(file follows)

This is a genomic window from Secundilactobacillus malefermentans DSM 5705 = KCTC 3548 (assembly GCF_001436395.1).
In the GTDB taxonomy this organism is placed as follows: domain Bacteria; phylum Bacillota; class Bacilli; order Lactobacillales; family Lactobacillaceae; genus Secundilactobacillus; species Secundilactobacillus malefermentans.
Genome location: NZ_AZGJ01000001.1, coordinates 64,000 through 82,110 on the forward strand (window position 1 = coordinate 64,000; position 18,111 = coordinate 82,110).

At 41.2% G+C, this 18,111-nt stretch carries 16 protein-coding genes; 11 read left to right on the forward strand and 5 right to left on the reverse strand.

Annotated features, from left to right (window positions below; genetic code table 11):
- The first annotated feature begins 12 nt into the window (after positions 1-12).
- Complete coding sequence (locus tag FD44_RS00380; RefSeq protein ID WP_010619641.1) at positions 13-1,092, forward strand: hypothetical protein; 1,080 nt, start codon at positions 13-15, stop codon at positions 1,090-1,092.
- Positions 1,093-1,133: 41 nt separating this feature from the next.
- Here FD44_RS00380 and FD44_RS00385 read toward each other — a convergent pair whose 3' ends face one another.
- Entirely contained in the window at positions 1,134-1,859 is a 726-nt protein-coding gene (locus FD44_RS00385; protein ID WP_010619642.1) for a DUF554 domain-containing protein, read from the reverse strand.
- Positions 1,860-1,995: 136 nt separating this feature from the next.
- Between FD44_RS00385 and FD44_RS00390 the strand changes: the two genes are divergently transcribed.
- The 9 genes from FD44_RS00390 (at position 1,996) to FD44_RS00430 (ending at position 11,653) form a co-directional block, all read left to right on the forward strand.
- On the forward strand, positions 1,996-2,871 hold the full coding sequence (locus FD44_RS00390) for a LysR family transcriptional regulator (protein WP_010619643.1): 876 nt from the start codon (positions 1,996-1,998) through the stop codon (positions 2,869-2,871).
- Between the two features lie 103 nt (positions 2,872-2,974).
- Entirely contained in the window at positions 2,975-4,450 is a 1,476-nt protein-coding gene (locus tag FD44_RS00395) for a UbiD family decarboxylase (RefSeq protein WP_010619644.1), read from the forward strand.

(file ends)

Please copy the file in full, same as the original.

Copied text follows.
This is a genomic window from Secundilactobacillus malefermentans DSM 5705 = KCTC 3548 (assembly GCF_001436395.1).
In the GTDB taxonomy this organism is placed as follows: domain Bacteria; phylum Bacillota; class Bacilli; order Lactobacillales; family Lactobacillaceae; genus Secundilactobacillus; species Secundilactobacillus malefermentans.
Genome location: NZ_AZGJ01000001.1, coordinates 64,000 through 82,110 on the forward strand (window position 1 = coordinate 64,000; position 18,111 = coordinate 82,110).

At 41.2% G+C, this 18,111-nt stretch carries 16 protein-coding genes; 11 read left to right on the forward strand and 5 right to left on the reverse strand.

Annotated features, from left to right (window positions below; genetic code table 11):
- The first annotated feature begins 12 nt into the window (after positions 1-12).
- Complete coding sequence (locus tag FD44_RS00380; RefSeq protein ID WP_010619641.1) at positions 13-1,092, forward strand: hypothetical protein; 1,080 nt, start codon at positions 13-15, stop codon at positions 1,090-1,092.
- Positions 1,093-1,133: 41 nt separating this feature from the next.
- Here FD44_RS00380 and FD44_RS00385 read toward each other — a convergent pair whose 3' ends face one another.
- Entirely contained in the window at positions 1,134-1,859 is a 726-nt protein-coding gene (locus FD44_RS00385; protein ID WP_010619642.1) for a DUF554 domain-containing protein, read from the reverse strand.
- Positions 1,860-1,995: 136 nt separating this feature from the next.
- Between FD44_RS00385 and FD44_RS00390 the strand changes: the two genes are divergently transcribed.
- The 9 genes from FD44_RS00390 (at position 1,996) to FD44_RS00430 (ending at position 11,653) form a co-directional block, all read left to right on the forward strand.
- On the forward strand, positions 1,996-2,871 hold the full coding sequence (locus FD44_RS00390) for a LysR family transcriptional regulator (protein WP_010619643.1): 876 nt from the start codon (positions 1,996-1,998) through the stop codon (positions 2,869-2,871).
- Between the two features lie 103 nt (positions 2,872-2,974).
- Entirely contained in the window at positions 2,975-4,450 is a 1,476-nt protein-coding gene (locus tag FD44_RS00395) for a UbiD family decarboxylase (RefSeq protein WP_010619644.1), read from the forward strand.